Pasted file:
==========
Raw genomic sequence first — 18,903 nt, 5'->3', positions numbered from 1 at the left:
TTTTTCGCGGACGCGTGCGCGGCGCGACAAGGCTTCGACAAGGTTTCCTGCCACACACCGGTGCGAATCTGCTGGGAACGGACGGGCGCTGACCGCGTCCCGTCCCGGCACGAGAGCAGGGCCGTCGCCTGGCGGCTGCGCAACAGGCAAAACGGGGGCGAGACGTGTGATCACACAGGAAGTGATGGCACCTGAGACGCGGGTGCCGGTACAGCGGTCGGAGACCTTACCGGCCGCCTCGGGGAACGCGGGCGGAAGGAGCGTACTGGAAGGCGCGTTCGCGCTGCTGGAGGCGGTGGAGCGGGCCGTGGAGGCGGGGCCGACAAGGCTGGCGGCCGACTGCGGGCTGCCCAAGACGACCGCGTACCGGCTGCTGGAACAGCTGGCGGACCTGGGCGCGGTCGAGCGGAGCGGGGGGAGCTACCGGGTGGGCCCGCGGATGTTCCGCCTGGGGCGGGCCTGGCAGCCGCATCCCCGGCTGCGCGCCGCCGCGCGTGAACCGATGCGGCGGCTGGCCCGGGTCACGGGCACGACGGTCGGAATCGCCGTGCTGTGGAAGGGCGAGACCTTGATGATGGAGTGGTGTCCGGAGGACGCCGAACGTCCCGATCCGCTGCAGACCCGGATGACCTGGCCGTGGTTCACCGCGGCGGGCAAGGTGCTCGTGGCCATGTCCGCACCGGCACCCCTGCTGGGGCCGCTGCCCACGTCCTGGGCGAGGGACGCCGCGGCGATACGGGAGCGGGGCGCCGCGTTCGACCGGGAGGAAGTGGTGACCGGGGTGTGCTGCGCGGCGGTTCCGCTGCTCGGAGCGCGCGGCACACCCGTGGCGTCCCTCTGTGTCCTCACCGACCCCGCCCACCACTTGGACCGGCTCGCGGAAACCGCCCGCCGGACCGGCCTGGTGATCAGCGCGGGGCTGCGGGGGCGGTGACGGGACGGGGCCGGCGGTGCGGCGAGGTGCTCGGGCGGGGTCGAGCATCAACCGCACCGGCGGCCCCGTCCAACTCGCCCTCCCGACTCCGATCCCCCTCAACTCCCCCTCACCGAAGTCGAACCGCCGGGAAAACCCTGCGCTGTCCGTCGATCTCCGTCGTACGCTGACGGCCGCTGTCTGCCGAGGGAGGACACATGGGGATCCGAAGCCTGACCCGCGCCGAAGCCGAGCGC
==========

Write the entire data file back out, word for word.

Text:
Raw genomic sequence first — 18,903 nt, 5'->3', positions numbered from 1 at the left:
TTTTTCGCGGACGCGTGCGCGGCGCGACAAGGCTTCGACAAGGTTTCCTGCCACACACCGGTGCGAATCTGCTGGGAACGGACGGGCGCTGACCGCGTCCCGTCCCGGCACGAGAGCAGGGCCGTCGCCTGGCGGCTGCGCAACAGGCAAAACGGGGGCGAGACGTGTGATCACACAGGAAGTGATGGCACCTGAGACGCGGGTGCCGGTACAGCGGTCGGAGACCTTACCGGCCGCCTCGGGGAACGCGGGCGGAAGGAGCGTACTGGAAGGCGCGTTCGCGCTGCTGGAGGCGGTGGAGCGGGCCGTGGAGGCGGGGCCGACAAGGCTGGCGGCCGACTGCGGGCTGCCCAAGACGACCGCGTACCGGCTGCTGGAACAGCTGGCGGACCTGGGCGCGGTCGAGCGGAGCGGGGGGAGCTACCGGGTGGGCCCGCGGATGTTCCGCCTGGGGCGGGCCTGGCAGCCGCATCCCCGGCTGCGCGCCGCCGCGCGTGAACCGATGCGGCGGCTGGCCCGGGTCACGGGCACGACGGTCGGAATCGCCGTGCTGTGGAAGGGCGAGACCTTGATGATGGAGTGGTGTCCGGAGGACGCCGAACGTCCCGATCCGCTGCAGACCCGGATGACCTGGCCGTGGTTCACCGCGGCGGGCAAGGTGCTCGTGGCCATGTCCGCACCGGCACCCCTGCTGGGGCCGCTGCCCACGTCCTGGGCGAGGGACGCCGCGGCGATACGGGAGCGGGGCGCCGCGTTCGACCGGGAGGAAGTGGTGACCGGGGTGTGCTGCGCGGCGGTTCCGCTGCTCGGAGCGCGCGGCACACCCGTGGCGTCCCTCTGTGTCCTCACCGACCCCGCCCACCACTTGGACCGGCTCGCGGAAACCGCCCGCCGGACCGGCCTGGTGATCAGCGCGGGGCTGCGGGGGCGGTGACGGGACGGGGCCGGCGGTGCGGCGAGGTGCTCGGGCGGGGTCGAGCATCAACCGCACCGGCGGCCCCGTCCAACTCGCCCTCCCGACTCCGATCCCCCTCAACTCCCCCTCACCGAAGTCGAACCGCCGGGAAAACCCTGCGCTGTCCGTCGATCTCCGTCGTACGCTGACGGCCGCTGTCTGCCGAGGGAGGACACATGGGGATCCGAAGCCTGACCCGCGCCGAAGCCGAGCGC